Since then, however, cost estimates for EPRs have increased further. Apart from the cost increases for the reactors in France and Finland, a good data point is the case of the two EPRs proposed for construction at Hinkley Point in the United Kingdom. The plant is estimated to cost up to £18 billion, of which £6 billion are to come from China General Nuclear Power Corporation and £2 billion pounds as subsidies from British tax-payers. In addition, the UK government has promised a guaranteed price of £92 per megawatt-hour that would increase with inflation and is more than twice the average current wholesale cost of electricity in the country.

The per unit cost for Hinkley Point is in excess of US$8,000/kW. But even if one uses the estimate of roughly US$7,000/kW, as is the case for Flamanville-3, and modify that by a factor of 25-30% to account for reduction in costs due to manufacture in India, the resulting cost per unit capacity will come to around US$4,900 to US$5,250/kW. At US$5,100/kW, the first year tariff for electricity from Jaitapur would be nearly Rs. 19 per kWh.

To put this in perspective, a recent reverse bidding process for solar power projects in Rajasthan had a winning bid of Rs. 4.34 per kWh. In the state of Maharashtra, a solar developer has put in a bid of Rs. 4.41 per kWh. For coal-based power, recent bids have been around Rs. 4.50 per kWh.

In other words, Jaitapur will result in very expensive electricity in comparison to alternative sources. It is reminiscent of the very expensive and controversial Naptha-based project that was constructed by Enron Corporation in Dabhol in Maharashtra in the 1990s.

Seismic risk

Third, the proposed reactor site is in a zone with a relatively high degree of seismic risk. In November 2011, two renowned seismologists published a paper in the Indian Science Journal Current Science which examined the historical record and concluded that a severe earthquake, such as the ones that struck nearby Latur (400 km from Jaitapur) and Koyna (100 km) in 1993 and 1967 respectively, “although unlikely . . . could occur within the lifetime of the nuclear power plant” in the close vicinity of Jaitapur. In a subsequent paper in the same journal, these scientists were even more explicit: “Jaitapur lies in a region where plate tectonic stresses are locally close to critical failure, and where minor perturbations in stress can trigger earthquakes. Geologically, the Jaitapur region meets many of the criteria known to be conducive to intra-plate seismicity. Tectonically, the Jaitapur region is precisely in the same state of seismic quiescence and historical ignorance as the regions of Latur or Koyna were, prior to the damaging earthquakes for which they are now famous”.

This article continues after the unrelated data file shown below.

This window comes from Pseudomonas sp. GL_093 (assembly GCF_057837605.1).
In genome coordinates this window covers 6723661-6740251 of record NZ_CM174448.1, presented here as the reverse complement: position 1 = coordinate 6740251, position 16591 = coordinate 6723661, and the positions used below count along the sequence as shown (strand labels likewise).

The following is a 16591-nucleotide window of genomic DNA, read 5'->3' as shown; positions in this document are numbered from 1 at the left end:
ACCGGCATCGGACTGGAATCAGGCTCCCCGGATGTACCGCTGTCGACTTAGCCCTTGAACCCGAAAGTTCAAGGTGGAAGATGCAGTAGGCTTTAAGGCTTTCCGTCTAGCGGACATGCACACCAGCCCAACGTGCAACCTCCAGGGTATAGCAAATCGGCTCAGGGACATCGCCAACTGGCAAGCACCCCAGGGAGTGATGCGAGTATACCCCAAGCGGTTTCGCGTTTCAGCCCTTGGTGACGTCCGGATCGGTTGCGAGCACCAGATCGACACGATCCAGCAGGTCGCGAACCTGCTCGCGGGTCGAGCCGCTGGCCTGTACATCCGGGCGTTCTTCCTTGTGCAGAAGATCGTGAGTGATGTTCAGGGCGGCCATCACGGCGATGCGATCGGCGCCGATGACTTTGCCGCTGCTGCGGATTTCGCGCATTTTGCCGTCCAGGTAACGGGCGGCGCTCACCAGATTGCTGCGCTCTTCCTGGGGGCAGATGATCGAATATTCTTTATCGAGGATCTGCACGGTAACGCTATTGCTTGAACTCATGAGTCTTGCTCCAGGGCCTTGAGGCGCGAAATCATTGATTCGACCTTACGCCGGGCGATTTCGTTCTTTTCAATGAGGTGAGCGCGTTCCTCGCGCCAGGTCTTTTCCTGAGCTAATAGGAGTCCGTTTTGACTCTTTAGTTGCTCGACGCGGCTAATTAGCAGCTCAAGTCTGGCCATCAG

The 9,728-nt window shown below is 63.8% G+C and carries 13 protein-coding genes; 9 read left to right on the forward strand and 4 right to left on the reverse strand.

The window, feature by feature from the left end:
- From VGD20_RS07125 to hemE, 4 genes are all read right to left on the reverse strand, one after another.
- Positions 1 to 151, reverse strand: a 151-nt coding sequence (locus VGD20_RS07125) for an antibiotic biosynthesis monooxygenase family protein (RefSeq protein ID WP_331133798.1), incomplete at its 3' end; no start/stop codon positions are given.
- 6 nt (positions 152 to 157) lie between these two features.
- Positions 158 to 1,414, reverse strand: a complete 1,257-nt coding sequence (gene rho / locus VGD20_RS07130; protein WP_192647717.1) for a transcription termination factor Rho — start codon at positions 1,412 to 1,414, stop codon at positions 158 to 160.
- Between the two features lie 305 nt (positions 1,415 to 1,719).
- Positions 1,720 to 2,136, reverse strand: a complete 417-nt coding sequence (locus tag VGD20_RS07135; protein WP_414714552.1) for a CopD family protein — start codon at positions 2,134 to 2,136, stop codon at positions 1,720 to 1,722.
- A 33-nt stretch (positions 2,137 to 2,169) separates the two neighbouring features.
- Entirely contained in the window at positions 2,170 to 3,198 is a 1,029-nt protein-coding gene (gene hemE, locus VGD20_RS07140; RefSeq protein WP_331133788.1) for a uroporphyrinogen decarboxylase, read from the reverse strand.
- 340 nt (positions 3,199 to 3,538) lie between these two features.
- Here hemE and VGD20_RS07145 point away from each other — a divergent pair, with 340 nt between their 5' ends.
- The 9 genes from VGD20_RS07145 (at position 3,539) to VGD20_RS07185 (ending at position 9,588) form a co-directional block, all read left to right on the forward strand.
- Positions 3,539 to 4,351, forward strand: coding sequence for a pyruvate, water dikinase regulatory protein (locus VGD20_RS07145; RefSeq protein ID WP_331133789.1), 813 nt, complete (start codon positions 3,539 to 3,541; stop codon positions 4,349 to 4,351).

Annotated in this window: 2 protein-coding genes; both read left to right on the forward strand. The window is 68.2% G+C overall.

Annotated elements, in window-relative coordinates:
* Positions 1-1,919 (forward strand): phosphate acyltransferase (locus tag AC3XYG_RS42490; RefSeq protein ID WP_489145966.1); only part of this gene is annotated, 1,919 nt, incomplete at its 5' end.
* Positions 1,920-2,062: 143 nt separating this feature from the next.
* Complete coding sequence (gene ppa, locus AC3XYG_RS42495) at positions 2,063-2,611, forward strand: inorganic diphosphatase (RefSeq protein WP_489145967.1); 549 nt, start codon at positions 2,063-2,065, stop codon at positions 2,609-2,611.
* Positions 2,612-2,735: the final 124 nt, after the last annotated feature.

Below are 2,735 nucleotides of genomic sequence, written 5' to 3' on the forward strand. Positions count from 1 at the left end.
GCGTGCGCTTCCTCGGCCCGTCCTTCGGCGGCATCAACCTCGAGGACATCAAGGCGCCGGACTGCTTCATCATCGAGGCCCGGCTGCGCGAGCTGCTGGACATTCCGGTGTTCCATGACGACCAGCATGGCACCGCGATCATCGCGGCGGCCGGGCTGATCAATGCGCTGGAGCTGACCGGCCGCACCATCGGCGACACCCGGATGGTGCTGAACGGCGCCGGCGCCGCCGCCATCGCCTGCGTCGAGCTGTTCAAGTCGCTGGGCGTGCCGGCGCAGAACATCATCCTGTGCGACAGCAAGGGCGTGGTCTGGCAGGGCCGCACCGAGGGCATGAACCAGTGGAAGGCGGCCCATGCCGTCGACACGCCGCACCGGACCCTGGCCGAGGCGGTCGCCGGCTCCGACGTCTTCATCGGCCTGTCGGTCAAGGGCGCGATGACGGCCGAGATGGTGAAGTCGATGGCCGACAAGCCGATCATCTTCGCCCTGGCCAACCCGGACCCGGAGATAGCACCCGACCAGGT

Why are earthquakes a special concern? As evidenced by accidents such as the ones at Three Mile Island (1979) and Chernobyl (1986), nuclear power plants can undergo severe accidents even when there are no earthquakes. This potential for severe accidents is amplified during earthquakes because they simultaneously affect many different components of nuclear power plants. Simultaneous failures in different components could lead to what are called common-cause accidents, and these are very difficult to model in standard risk assessments. In part, this is because of the many uncertainties involved in a nuclear reactor’s behaviour during earthquakes. The combination of a nuclear reactor design that has never been operated before and a site that could experience earthquakes is a prescription for heightened risk.

In part as a result of these risks, there is significant local opposition to the project, which has in turn induced the Shiv Sena party, a key alliance partner of the Bharatiya Janata Party (BJP), to ask the central government to scrap the project.

One of the lessons from the nuclear reactor accidents at Fukushima and Chernobyl is that although radioactive fallout from these accidents spread far and wide, the bulk of the health and environmental consequences were borne by inhabitants of the areas near these facilities. Thus, the concerns of inhabitants of the villages near Jaitapur do deserve special attention.

There are, thus, ample reasons for the Indian government to not enter into an agreement to purchase EPRs for Jaitapur. It should still be possible to walk away from the project. Will the government do that or succumb to geostrategic or ideological interests?